Celebrating a Pocket-Size Cerebri Anatome by Thomas Willis at 350 Years Old: Illustrations from Becker Library’s 1666 Edition

A little over 350 years ago, Thomas Willis of Oxford, England published Cerebri Anatome (Figure 1), which would go on to become highly cited by scholars. This work on the anatomy of the brain as a vehicle for viewing the soul or mind of the creator contains several scientific firsts. One is the first appearance of the term neurology1 and another is the first illustration of the Circle of Willis or Willis’ Circle,2 an arterial circle at the base of the brain, by which “full circulation to all parts of the brain can be maintained even when the carotid or vertebral arteries are blocked.”3

Christopher Wren and Richard Lower, two scientists in Willis’ circle of friends, drew the illustrations.Cerebri Anatome went through many editions after the first edition of 1664 by the Oxford publishing house, J. Martyn & J. Allestry.

The Illustrators of Cerebri Anatome in all its Editions 

Christopher Wren (1632-1723) drew the illustrations of the brain, skull and schemata of the cranial and autonomic nerves for Cerebri Anatome in May 1663.6 The slide show above displays Christopher Wren’s depictions of the human brain from the 1666 Schagren edition. Wren’s illustrations for Cerebri Anatome were the only drawings published during his lifetime.

Richard Lower (1631-1690) drew the 13th plate “depicting the blood vessels of the spine and spinal, cord, the unnumbered figure showing the trigeminal nerve and the nerves to the extra ocular muscles.” William Feindel, the editor of the tercentenary edition of Cerebri Anatome, considers Lower’s illustrations “a little less elegant than those attributed to Wren.” Richard Lower also illustrated his own work in experimental physiology of the heart titled De Corde.7  Look for a subsequent Becker Brief on his biography and artwork in books at Bernard Becker Medical Library.

Schagen’s Pocket-Size Edition 

In 1666, Gerbrant Schagen published a pocket-size edition of Cerebri Anatome with beautiful copper etchings in Amsterdam. While all of Wren’s illustrations of the human brain in the slide show above are spectacular, I think the engraved title dated 1665 (Figure 7), unique to Schagen’s editions of 1665 and 1666,8 is the most beautiful of all.

Ellen B. Wells explained all I wanted to know about this image, except the identity of the artist, in her article “Willis’ Cerebri Anatome – an original drawing.” She said, “With the exception of a few details, the drawing [at the National Library of Medicine] corresponds almost exactly to the engraved version used by Gerbrant Schagen as an added engraved title page.”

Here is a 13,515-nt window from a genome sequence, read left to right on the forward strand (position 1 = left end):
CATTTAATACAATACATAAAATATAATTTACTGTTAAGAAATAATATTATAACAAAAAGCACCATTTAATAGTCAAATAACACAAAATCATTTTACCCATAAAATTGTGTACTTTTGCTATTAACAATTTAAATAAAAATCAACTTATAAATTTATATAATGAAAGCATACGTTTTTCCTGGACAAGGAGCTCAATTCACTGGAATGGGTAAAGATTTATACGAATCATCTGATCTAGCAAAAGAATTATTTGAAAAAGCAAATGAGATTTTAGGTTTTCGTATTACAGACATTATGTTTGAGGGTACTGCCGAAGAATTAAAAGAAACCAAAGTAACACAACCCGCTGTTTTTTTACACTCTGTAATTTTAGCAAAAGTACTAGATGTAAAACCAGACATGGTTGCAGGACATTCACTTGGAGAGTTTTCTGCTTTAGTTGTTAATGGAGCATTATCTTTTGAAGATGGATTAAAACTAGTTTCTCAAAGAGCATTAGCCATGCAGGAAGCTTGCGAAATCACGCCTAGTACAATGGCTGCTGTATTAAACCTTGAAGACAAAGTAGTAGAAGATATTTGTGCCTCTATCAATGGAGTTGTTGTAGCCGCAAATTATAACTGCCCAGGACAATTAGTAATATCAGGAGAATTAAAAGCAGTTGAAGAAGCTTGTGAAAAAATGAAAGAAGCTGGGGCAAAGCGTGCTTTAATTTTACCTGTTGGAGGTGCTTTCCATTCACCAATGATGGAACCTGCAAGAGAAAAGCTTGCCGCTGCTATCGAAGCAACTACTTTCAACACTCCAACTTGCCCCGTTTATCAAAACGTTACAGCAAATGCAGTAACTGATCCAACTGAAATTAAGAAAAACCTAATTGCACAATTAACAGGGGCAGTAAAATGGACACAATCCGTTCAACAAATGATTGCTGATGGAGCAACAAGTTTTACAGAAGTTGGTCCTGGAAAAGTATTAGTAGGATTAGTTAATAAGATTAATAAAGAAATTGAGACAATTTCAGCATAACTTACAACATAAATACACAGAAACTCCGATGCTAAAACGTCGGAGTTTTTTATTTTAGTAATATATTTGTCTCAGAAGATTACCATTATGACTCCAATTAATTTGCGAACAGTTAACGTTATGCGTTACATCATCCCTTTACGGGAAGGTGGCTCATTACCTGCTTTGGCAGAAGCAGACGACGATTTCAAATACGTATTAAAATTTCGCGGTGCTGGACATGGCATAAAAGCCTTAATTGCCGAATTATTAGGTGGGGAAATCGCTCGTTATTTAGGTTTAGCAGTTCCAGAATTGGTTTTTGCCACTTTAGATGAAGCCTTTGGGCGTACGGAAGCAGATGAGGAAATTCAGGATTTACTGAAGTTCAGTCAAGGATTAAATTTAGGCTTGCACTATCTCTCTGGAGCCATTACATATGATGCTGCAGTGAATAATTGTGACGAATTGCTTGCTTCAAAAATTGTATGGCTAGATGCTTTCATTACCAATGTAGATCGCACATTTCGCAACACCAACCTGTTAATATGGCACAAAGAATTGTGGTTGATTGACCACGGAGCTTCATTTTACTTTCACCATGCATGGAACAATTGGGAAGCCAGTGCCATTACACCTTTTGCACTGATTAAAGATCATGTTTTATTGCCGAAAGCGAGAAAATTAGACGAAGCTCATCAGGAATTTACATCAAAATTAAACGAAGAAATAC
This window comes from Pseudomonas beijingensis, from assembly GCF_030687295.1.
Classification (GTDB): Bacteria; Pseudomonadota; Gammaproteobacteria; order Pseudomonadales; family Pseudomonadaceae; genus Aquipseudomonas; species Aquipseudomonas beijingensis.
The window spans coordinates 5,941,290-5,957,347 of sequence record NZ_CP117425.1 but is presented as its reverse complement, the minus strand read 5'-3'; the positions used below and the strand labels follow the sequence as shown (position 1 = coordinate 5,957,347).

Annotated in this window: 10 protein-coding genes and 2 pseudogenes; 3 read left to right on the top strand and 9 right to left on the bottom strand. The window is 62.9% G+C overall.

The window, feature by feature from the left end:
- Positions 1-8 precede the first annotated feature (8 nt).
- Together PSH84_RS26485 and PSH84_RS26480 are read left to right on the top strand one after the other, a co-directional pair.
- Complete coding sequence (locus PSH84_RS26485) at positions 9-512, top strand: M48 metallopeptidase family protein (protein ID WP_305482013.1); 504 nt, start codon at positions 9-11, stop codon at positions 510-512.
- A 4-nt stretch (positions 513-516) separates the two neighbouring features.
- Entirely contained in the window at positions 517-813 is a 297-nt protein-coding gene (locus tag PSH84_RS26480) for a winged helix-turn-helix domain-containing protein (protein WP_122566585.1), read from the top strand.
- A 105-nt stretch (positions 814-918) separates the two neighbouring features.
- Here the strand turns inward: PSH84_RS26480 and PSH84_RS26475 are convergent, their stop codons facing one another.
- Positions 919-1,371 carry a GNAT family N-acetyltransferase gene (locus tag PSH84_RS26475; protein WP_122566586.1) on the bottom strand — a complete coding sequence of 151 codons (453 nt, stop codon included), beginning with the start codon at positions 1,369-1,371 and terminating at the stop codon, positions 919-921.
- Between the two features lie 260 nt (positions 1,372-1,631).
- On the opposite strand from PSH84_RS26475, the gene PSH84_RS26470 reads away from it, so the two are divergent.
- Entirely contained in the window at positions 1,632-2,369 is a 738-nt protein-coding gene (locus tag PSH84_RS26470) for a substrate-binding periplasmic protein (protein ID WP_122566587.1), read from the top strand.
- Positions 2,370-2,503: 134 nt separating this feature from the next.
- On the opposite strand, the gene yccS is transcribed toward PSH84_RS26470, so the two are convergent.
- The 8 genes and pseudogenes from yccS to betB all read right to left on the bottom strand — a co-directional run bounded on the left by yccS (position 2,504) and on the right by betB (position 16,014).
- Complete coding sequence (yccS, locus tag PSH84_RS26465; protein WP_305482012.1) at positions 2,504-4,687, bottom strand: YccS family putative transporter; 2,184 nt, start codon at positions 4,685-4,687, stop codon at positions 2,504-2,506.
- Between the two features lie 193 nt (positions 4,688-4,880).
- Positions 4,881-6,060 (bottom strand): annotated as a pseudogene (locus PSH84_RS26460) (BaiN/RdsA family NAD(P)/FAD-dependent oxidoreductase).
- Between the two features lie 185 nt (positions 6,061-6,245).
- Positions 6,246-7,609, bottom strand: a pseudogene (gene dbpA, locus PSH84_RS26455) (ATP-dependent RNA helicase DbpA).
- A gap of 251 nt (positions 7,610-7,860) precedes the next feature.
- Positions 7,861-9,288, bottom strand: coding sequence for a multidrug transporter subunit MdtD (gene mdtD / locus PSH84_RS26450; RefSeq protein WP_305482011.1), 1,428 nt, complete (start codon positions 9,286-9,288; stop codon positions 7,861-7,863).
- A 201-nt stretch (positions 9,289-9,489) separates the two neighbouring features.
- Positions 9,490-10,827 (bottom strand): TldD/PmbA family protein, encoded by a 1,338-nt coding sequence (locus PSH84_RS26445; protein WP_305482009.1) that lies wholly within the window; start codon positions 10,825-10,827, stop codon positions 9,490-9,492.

The picture’s foreground is a dissection scene including six living men, a corpse and a Dalmatian. Thomas Willis, “standing to the right of the table, wearing a skullcap and demonstrating part of the uncovered brain of the cadaver …, indeed bears a likeness to engraved portraits of him extant.”9 Wells doesn’t comment on the identity of the other men, but I think the figure opposite Willis might be Christopher Wren, based only on a comparison of the Christopher Wren sculpture by Edward Pierce (1773) in Figure 2.

Wells has this to say about the items on the wall behind the group:

The snake, representing health and immortality, leads from the foot, a symbol perhaps of earthliness and humanity, to the owl.  Wisdom is attributed to owls but, according to Knight, they are said to be able to smell the putrefaction of death in a mortally ill person.  Above these hang the skin and bones, between them a barely defined instrument cabinet containing scissors, saw, knife, clyster, retractor, and straight edge razor, the armamentarium of the 17th century surgeon.  The whole montage, suspended above the very clearly drawn and engraved scene below it, seems a vaguely conceived, rather perfunctory allegory on body and soul, life and death.10



[1] Oxford University Press. Oxford English Dictionary: Neurology n. etymology. Copyright 2016. http://www.oed.com/view/Entry/126407?; Thomas Willis, William Feindel, Editor, and Samuel Pordage, translator. The Anatomy of the Brain and Nerves. Tercentenary edition, 1664-1964. Vol. Montreal: McGill University Press, 1965., v. 1, page 47; v. 2, page 130

[2] Fielding H. Garrison, Leslie T. Morton, and Jeremy M. Norman. Jeremy Norman’s HistoryofMedicineand Biology.com: traditionally known as “Garrison-Morton”. 2016, No. 1378 http://www.historyofmedicine.com/d/cerebri-anatome-cui-accessit-nervorum-descriptio-et-usus . (accessed November 27, 2016)

[3] Who named it: Willis’ circle http://www.whonamedit.com/synd.cfm/323.html (accessed December 6 2016)

[4] Thomas Willis 1965, op.cit page 28, 37.

[5]  Garrison-Morton, 2016, op.cit. No. 1378 & P Krivatsy; A Catalogue of Seventeenth Century Books in the National Library of Medicine. Government Printing Office, New
York, NY (1989) Pages 1285-1286, no. 13009-13013

[6] Thomas Willis 1965, op.cit. vol. 1, page 28, 33

[7] Thomas Willis 1965, ibid. v. 1, page 37

[8] WELLS 1967, Willis” CEREBRI ANATOME — An Original Drawing, Page 182-184.

[9]  WELLS 1967, ibid, 182.

[10] WELLS 1967, ibid., 182-183.